*Please note that this article is part of the Ranchor (the Anchor’s satirical edition)!
Spring is on the horizon, and the end of the semester is in sight. With that knowledge comes a lot of uncertainty, especially concerning student housing. Underclassmen at Hope College eagerly await the annual housing draw, hoping that their uncertainty will be resolved with the knowledge of their next place of residence.
Unfortunately, all exciting prospects also come with conflict. Last year, the housing draw sparked a high-stakes “game” between the eleven dorms. Every student who intended to participate in the housing draw was requested to meet in the Great Room of the Bultman Student Center, where they would choose their dorms for the following school year. However, when the event began, things took a turn for the worst. Students from each dorm were told to gather together as allies, while everyone’s names were dropped into a hat.
A student named Rue (‘37, Dorm 11) said, “They were supposed to be pulling numbers so we could choose our rooms, but they started calling names from each dorm instead, beginning with Dykstra and Gilmore and ending with Scott and Kollen.”
The students who were chosen–two from each dorm–were called to the front and became the “representatives” of their dorms. They were required to put in a good word for the dorm and set a good example, but also participate in an intense set of obstacle courses and mazes so that they could choose their next housing location. The games included a diverse mix of psychological and physical games, and took place at DeVos Fieldhouse. The rest of the students were thoroughly confused about the prospects of their housing, but the directors told them not to worry. The Great Room broke out into chaos.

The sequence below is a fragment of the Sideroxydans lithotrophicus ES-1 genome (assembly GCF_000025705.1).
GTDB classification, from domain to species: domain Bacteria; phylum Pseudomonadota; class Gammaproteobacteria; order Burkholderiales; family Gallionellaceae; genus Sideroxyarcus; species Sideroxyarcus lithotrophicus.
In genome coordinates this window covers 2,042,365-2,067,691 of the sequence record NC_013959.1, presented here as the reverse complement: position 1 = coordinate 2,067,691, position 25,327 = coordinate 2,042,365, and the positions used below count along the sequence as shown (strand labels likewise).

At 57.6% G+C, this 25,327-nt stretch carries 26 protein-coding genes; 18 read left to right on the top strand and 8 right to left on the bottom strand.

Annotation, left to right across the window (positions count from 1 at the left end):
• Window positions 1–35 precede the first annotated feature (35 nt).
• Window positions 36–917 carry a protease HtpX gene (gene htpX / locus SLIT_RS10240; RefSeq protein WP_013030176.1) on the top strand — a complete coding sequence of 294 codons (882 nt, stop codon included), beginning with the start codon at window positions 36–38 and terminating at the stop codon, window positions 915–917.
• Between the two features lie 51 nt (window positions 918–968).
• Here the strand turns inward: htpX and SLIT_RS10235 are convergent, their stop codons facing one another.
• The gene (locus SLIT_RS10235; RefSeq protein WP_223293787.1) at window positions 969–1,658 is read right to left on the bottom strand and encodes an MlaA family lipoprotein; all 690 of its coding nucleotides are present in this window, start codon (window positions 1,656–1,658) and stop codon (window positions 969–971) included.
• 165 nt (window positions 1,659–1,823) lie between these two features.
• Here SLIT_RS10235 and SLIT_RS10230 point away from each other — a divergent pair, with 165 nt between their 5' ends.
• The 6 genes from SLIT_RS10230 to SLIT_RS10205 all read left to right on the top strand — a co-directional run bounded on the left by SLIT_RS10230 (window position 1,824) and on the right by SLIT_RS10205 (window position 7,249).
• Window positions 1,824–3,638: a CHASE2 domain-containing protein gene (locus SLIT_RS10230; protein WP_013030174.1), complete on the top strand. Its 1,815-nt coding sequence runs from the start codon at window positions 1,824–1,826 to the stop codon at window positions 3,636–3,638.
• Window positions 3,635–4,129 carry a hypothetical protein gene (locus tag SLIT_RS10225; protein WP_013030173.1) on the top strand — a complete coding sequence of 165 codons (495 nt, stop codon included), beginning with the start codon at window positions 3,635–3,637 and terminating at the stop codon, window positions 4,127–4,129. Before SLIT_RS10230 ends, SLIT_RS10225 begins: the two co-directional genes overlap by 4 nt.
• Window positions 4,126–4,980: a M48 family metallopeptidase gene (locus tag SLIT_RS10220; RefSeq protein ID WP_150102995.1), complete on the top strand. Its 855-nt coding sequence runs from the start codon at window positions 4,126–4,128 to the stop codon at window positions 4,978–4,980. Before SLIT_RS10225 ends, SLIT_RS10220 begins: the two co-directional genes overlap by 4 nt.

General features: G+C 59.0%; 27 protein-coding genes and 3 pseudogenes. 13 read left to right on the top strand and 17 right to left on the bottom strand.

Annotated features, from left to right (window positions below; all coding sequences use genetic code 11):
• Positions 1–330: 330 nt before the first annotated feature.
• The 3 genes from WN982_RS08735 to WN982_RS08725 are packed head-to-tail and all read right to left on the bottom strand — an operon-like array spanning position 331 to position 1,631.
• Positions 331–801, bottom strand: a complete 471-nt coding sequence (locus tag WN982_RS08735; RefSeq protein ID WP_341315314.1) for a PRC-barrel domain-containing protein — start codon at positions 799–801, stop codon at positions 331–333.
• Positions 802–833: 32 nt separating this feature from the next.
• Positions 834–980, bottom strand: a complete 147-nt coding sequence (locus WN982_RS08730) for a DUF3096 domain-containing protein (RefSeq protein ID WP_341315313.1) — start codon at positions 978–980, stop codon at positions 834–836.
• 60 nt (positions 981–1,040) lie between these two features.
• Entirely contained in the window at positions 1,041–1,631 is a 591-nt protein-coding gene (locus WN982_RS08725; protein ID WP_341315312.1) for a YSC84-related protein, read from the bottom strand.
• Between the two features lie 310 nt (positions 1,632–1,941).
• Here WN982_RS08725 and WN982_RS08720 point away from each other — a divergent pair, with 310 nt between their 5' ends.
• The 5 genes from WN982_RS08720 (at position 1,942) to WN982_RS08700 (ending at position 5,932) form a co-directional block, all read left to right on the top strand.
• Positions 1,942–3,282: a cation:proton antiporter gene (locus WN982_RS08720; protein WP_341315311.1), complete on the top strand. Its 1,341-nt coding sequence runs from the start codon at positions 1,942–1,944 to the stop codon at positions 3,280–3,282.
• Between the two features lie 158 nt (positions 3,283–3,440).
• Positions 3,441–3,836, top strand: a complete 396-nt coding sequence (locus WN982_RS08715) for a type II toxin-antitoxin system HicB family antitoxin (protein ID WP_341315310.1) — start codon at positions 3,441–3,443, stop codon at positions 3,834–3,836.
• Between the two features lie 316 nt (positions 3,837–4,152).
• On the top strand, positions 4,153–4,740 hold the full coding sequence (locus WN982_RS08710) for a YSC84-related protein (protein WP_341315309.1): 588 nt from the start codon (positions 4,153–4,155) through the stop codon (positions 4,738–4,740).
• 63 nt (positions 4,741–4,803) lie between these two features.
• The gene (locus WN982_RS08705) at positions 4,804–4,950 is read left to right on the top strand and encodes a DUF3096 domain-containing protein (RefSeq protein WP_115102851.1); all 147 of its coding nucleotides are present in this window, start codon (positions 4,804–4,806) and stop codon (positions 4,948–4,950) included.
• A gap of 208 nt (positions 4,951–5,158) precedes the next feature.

One student, Kat Everdeen (‘28), a sophomore majoring in exercise science and political science, said it was oddly reminiscent of her time during the Hunger Games. Her name was drawn for Kollen Hall and she has provided the Ranchor with specific details about her experience.
First, we discussed the aftermath of being drawn as a representative. Everdeen explained her feelings. “I was honestly so traumatized. I thought I was so unlucky to have had my name called. You see, I’ve had to participate in these types of games so many times. But after being chosen, I was told to meet my other representative, Peeta Mellark, who is actually one of my good friends from my Hunger Games years. Although I was frustrated, we both thought that this would be really simple.”
Everdeen continued to explain that being a “representative” included planning, training and advising, and was what she described as “incredibly boring.”
She noted, “I didn’t feel the need to train because I was an athlete and I had done the Pull. I thought I was pretty experienced when it came to this type of activity.”
When the games began, a week after the initial name draw, the entire Hope campus gathered in DeVos to watch the games. The students from all eleven dorms gathered on the gym floor, prepared to do the usual camp games to win points. However, to their surprise, the computer science majors displayed a project they’d been working on for the past months: a virtual reality game platform where all of the players would have to compete for survival. The crowd roared with excitement.
When creating the game space, Dr. Coriolanus Snow, the computer science professor who had overseen the creation of the game , said, “It was intended to replicate the Hunger Games, except no one was supposed to get hurt in this version.”
The games started well. The students entered the virtual reality space and began the game. Many of the students from Wyckoff and Voorhees kept to themselves and hid in the woods. A girl from Gilmore got creative by creating a fort for shelter. However, things quickly got out of hand, when mutations (mutts) designed to appear as Flying Dutchman started chasing players off of cliffs and into dangerous situations.
Everdeen said, “I saw that this was the Hunger Games all over again, and I knew this had to stop. We all just wanted to find out where we were going to live. We didn’t want to be LIVE entertainment.”
She didn’t know how to communicate with the moderators that this game was unfair, so Everdeen teamed up with Mellark and did what they knew best. They played the game and won.
Since the traumatic Hunger Games Housing Draw debacle, revisions have been made for this year to make the process less violent. Even with the calmer atmosphere, students are still hoping for low numbers and certain dorms for the coming year. With that, best of luck to the students of Hope, and “may the odds be ever in your favor.”
Housing draw doom (Credit: Lionsgate)